Reviewed April 2021
Gilda Santana
Head Architecture Research Center, Art & Art History Librarian
University of Miami 

Shatha Baydoun
History, Modern Languages & Literatures, Islamic History and Studies Librarian
University of Miami

Khamseen: Islamic Art History Online is envisioned as an interactive multimedia platform covering the expansive area of Islamic art and architecture. Launched in 2020, the site was created with the intent of engaging “students and interested audiences in a more global, polyphonous, and interdisciplinary view of Islam, art, and history.” This interdisciplinarity is one of the website’s most powerful attributes.

Khamseen is the transliteration of the Arabic word fifty, which also denotes “sand winds” blowing from the Sahara into Egypt in early springtime. The name is also a reference to Mahmoud Mukhtar’s famous Egyptian sculpture. In the short video “Mahmoud Mukhtar’s Khamasin: Sculpture in Modern Egypt,” Alex Dika Seggerman contextualizes the sculpture’s significance in Egyptian society and within the Nahda Arabic cultural movement of the early twentieth century. Contemporary topics in presentations such as “George Floyd in Iran, Syria, and Afghanistan: Visual Commentaries in Islamic Lands”, and “A Hot Wind Blows: Ecocritical Art in the Middle East” reflect a conscious effort to broaden Islamic art temporally and spatially. The website also highlights hemispheric connections with presentations like “Monumental Mosques in Latin America.”

Screenshot of short videos landing page on Khamseen

Khamseen is an open access site with a Creative Commons License, which allows instructors to share resources without fear of violating copyright laws. “Teaching Resources for Islamic Art” highlights digital materials from libraries, museums, and archives—an invaluable pedagogical tool during the COVID-19 pandemic. Most of the website content falls under “Short-Form Presentations,” with videos ranging from five to fifteen minutes. Each includes a topic synopsis, some of which further present cross-cultural narratives like “The Depiction of European Women in Late Safavid Paintings.” Updated regularly, the presentations are accompanied by social media tags from Twitter on the right side. Another Web 2.0 feature is “Khamseen Tags” which aids discovery; however, this feature is missing in some presentations. The importance of brief scholar biographies and bibliographic references, which link to monographs, journal articles, and WorldCat records, cannot be overstated. In “Craft and Aesthetics in Byzantine and Early Islamic Textiles,” the video is augmented with links to museum objects, which is a constructive practice we would urge other presenters to follow. Because of these rich components, the creators succeeded in bringing “new voices, perspectives, and materials” into the classroom for users ranging from high school students to graduate researchers.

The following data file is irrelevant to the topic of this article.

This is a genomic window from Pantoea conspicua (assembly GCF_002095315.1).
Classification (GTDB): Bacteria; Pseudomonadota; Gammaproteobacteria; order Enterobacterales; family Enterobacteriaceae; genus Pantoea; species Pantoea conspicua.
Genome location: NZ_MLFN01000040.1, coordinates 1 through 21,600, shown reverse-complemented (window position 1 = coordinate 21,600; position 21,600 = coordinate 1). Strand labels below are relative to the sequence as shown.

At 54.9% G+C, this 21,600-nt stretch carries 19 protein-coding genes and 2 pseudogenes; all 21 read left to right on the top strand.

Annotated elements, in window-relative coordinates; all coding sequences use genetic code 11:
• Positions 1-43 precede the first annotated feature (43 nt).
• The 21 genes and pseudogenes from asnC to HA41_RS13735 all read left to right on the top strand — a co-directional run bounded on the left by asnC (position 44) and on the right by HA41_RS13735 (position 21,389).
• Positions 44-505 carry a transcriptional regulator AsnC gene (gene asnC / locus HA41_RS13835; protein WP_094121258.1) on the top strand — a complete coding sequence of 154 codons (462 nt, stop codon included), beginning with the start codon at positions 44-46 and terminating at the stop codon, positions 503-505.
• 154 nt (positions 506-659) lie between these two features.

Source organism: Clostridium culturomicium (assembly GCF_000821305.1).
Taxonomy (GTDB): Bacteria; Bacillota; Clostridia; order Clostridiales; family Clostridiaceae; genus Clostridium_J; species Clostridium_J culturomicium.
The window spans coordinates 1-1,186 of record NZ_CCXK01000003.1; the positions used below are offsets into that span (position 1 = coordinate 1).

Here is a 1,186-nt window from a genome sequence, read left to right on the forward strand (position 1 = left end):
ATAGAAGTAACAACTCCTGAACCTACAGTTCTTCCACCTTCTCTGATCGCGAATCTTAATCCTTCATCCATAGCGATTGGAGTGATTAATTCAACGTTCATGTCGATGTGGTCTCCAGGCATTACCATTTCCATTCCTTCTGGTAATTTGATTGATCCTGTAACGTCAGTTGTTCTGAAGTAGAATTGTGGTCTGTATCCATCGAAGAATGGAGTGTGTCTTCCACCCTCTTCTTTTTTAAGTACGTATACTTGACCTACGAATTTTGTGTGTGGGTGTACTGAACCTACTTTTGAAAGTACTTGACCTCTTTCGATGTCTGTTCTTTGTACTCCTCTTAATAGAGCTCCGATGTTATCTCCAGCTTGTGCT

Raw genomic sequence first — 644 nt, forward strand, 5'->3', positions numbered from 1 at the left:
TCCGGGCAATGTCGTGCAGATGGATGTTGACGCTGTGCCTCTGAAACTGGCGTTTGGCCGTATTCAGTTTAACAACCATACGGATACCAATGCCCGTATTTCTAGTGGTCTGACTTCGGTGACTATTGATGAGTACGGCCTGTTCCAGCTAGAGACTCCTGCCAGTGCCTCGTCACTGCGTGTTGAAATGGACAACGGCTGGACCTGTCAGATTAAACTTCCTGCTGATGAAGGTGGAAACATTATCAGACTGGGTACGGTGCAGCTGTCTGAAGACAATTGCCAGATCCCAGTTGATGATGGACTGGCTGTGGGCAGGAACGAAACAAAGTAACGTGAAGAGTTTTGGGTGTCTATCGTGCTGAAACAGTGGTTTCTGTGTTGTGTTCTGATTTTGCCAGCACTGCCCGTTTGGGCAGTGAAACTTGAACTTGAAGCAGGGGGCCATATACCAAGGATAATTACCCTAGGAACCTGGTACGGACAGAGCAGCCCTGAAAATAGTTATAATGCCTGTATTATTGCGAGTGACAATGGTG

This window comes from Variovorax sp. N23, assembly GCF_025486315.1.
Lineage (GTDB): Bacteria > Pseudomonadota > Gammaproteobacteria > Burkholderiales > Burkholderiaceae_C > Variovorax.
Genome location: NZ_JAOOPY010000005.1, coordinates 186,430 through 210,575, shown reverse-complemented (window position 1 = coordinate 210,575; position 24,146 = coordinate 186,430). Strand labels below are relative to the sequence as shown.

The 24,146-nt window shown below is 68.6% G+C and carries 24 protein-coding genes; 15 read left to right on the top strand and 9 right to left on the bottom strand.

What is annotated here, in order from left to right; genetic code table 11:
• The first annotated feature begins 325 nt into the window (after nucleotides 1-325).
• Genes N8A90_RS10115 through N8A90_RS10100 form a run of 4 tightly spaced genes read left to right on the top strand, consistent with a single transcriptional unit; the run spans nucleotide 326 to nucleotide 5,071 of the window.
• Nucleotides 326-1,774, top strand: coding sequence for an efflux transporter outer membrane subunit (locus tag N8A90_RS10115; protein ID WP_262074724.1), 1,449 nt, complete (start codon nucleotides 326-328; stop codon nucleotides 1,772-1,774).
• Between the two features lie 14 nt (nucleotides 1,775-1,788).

Notwithstanding the rich and nuanced content, Khamseen presents the user with navigational challenges. The website design is not intuitive and is circuitous in places. Beyond the Twitter and “Khamseen Tags,” we could not find additional instances of interactivity. The user must have previous knowledge of the subject matter in terms of genre and period, so a more robust system of cataloging and metadata could significantly enhance the site. The search box’s inconvenient location at the bottom of the landing page also impedes discoverability.

Screenshot of the resources section on Khamseen

The tab for “Resources” in the main navigational bar is another area that could be improved. The drop-down menu presents one link to “K6-12 Teaching Resources,” which then links to a flyer advertising “Islam to Art.” Clicking on “Resources” also leads to a collection of teaching documents along with a link to the “Short-Form Presentations” and a “Living Survey.” The latter would work better as a main tab since it contains a chronological listing of Islamic periods with links to available “Presentations.” The development of such interconnectedness may aid in contextualizing these resources within the broader context of Islamic art. While some presentations do engage with areas outside the traditional realm of Islam and the Middle East, including contemporary issues, the site would benefit from even broader inclusion of contemporary topics on gender or LGBTQI+ issues, as well as artistic productions in the Americas and Southeast Asia.

We recommend Khamseen for its appreciable wealth of meaningful resources, inclusivity, and interdisciplinarity—attributes that promise the continuing evolution of content and visibility. Compared to other websites focused on Islamic art, like that of the Aga Khan Museum, Khamseen excels in creating a rich multimedia platform that greatly contributes to the field of Islamic art and architecture.

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